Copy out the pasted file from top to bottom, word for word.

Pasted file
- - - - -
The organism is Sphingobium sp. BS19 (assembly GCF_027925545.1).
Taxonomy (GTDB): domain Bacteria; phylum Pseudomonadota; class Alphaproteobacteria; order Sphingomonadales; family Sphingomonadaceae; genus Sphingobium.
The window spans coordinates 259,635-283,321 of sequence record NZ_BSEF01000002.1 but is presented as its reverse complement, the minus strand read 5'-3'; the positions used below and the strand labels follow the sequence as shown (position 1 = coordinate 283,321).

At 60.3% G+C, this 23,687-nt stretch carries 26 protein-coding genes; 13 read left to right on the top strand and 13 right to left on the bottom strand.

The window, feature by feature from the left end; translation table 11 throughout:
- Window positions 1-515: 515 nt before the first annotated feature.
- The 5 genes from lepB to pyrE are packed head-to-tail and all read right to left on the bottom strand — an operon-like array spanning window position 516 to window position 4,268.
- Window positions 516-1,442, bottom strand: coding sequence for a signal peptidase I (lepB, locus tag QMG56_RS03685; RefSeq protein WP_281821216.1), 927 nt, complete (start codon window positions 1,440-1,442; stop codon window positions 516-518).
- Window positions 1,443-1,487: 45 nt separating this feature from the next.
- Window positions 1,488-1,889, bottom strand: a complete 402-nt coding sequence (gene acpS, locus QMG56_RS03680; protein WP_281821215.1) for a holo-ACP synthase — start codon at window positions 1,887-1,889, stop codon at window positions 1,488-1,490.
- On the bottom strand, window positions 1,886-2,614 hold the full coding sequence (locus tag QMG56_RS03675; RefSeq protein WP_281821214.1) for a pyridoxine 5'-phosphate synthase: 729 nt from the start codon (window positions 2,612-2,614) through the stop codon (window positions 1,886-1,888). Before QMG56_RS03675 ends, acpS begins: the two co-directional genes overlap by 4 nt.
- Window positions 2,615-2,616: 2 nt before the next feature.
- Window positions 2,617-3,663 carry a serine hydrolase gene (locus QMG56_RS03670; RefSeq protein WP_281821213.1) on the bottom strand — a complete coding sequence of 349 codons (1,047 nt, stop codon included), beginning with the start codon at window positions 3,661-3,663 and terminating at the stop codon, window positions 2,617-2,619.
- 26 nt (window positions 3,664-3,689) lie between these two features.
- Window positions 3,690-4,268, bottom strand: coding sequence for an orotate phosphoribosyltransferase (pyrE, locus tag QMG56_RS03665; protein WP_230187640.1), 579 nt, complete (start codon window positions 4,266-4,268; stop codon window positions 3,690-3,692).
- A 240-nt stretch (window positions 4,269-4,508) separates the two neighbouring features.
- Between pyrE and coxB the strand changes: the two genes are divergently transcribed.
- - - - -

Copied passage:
The organism is Sphingobium sp. BS19 (assembly GCF_027925545.1).
Taxonomy (GTDB): domain Bacteria; phylum Pseudomonadota; class Alphaproteobacteria; order Sphingomonadales; family Sphingomonadaceae; genus Sphingobium.
The window spans coordinates 259,635-283,321 of sequence record NZ_BSEF01000002.1 but is presented as its reverse complement, the minus strand read 5'-3'; the positions used below and the strand labels follow the sequence as shown (position 1 = coordinate 283,321).

At 60.3% G+C, this 23,687-nt stretch carries 26 protein-coding genes; 13 read left to right on the top strand and 13 right to left on the bottom strand.

The window, feature by feature from the left end; translation table 11 throughout:
- Window positions 1-515: 515 nt before the first annotated feature.
- The 5 genes from lepB to pyrE are packed head-to-tail and all read right to left on the bottom strand — an operon-like array spanning window position 516 to window position 4,268.
- Window positions 516-1,442, bottom strand: coding sequence for a signal peptidase I (lepB, locus tag QMG56_RS03685; RefSeq protein WP_281821216.1), 927 nt, complete (start codon window positions 1,440-1,442; stop codon window positions 516-518).
- Window positions 1,443-1,487: 45 nt separating this feature from the next.
- Window positions 1,488-1,889, bottom strand: a complete 402-nt coding sequence (gene acpS, locus QMG56_RS03680; protein WP_281821215.1) for a holo-ACP synthase — start codon at window positions 1,887-1,889, stop codon at window positions 1,488-1,490.
- On the bottom strand, window positions 1,886-2,614 hold the full coding sequence (locus tag QMG56_RS03675; RefSeq protein WP_281821214.1) for a pyridoxine 5'-phosphate synthase: 729 nt from the start codon (window positions 2,612-2,614) through the stop codon (window positions 1,886-1,888). Before QMG56_RS03675 ends, acpS begins: the two co-directional genes overlap by 4 nt.
- Window positions 2,615-2,616: 2 nt before the next feature.
- Window positions 2,617-3,663 carry a serine hydrolase gene (locus QMG56_RS03670; RefSeq protein WP_281821213.1) on the bottom strand — a complete coding sequence of 349 codons (1,047 nt, stop codon included), beginning with the start codon at window positions 3,661-3,663 and terminating at the stop codon, window positions 2,617-2,619.
- 26 nt (window positions 3,664-3,689) lie between these two features.
- Window positions 3,690-4,268, bottom strand: coding sequence for an orotate phosphoribosyltransferase (pyrE, locus tag QMG56_RS03665; protein WP_230187640.1), 579 nt, complete (start codon window positions 4,266-4,268; stop codon window positions 3,690-3,692).
- A 240-nt stretch (window positions 4,269-4,508) separates the two neighbouring features.
- Between pyrE and coxB the strand changes: the two genes are divergently transcribed.